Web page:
By TIM ROWDEN
Senior Staff Reporter
When the sun shines at 2300 Hampton Ave., the St. Louis Electrical Industry Training Center is saving money, producing energy and offering apprentice and journeyman electricians a window into new solar technologies.
A crew of IBEW Local 1 electricians from Kaemmerlen Electric company recently installed a solar array on the roof of the training center.
The array – 100 Sharp 23.5 watt photovoltaic solar panels – serves a dual purpose, providing a source for hands-on education and training for apprentices and journeymen electricians, and saving the training center money on its monthly electric bill.
“We’re capturing the sun energy,” said Tim Kelley, superintendent of IBEW Local 1’s Joint Apprenticeship & Training Committee. “We’re then taking that energy and using it to help run the building, offsetting our carbon footprint a little by going green.”
Kelley designed the system on the roof of the training center. It’s wired to a computer program that will allow instructors and students to monitor in real time how much energy each panel is producing.
The idea, he said, is not only to provide apprentices and journeymen with first-hand experience with the solar panels, but also to put them in a position to better understand and perhaps even promote similar systems in the field.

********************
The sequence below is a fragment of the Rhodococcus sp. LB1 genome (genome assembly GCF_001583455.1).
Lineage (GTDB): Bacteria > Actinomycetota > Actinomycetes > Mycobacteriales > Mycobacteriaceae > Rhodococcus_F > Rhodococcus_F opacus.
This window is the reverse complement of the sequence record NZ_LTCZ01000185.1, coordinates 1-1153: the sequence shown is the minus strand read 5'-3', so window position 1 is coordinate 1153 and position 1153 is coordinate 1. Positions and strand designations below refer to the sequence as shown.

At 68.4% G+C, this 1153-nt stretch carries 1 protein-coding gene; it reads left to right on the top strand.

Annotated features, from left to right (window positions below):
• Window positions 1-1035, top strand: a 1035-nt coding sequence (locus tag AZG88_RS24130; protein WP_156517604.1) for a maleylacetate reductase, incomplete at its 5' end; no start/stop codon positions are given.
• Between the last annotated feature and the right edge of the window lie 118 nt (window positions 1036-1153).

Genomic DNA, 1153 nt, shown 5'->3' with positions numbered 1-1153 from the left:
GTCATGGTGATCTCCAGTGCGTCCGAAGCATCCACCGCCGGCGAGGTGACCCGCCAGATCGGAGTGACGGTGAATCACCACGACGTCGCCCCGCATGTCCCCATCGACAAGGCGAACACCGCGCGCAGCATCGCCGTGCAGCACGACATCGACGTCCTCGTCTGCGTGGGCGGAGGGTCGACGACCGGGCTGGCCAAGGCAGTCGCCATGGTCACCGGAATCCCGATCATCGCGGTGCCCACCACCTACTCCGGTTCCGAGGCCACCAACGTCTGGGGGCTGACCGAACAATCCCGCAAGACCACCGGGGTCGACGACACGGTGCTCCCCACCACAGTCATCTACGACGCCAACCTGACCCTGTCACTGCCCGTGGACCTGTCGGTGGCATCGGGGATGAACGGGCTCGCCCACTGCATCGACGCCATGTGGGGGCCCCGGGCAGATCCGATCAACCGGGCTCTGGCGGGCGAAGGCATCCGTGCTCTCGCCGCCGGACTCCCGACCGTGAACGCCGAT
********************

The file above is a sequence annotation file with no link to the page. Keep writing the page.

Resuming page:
“We can bring them up and show them how the interconnection is made, and show them energy production on any given day,” Kelley said. “It’s going to be an integral part of the training here. They can see how the whole system comes together and how it installs and what the requirements are as part of the National Electrical Code.”
Rebates from Ameren and federal tax credits are helping pay for the array. Ameren will pay a $2 per watt rebate to the JATC for every DC watt installed, and any excess energy that is captured will be sent back to Ameren.
Ameren is footing $47,000 toward the $84,840 cost of the system. The JATC is also receiving an $11,352 federal tax credit for installing the green energy system, bringing the total cost to the JATC down to $26,488.
Kelley said the system is expected to reduce the training center’s energy bill by about $156 a month, a savings of about 10 percent per month.
“The nation’s solar industry is growing at a rate of about 40 percent a year, which is awesome,” Kelley said. “It’s giving a lot of our members work.”
In the St. Louis area alone, Kelley said, solar arrays can be found at Walsh & Associates, Parkway schools, Busch Stadium, the Clayton police station and KB Electric, just to name a few.
Kelley expects those numbers to grow, which is good news for IBEW Local 1 electricians.
“Renewable energy, and solar energy especially, is really growing in popularity,” Kelley said. “The thing that really makes it lucrative is the rebate money. Once people start hearing about that, and figuring out what credits they can get, they’ll be all over it.”
Coming soon: To see photos and video of the solar array, go to stlejatc.org.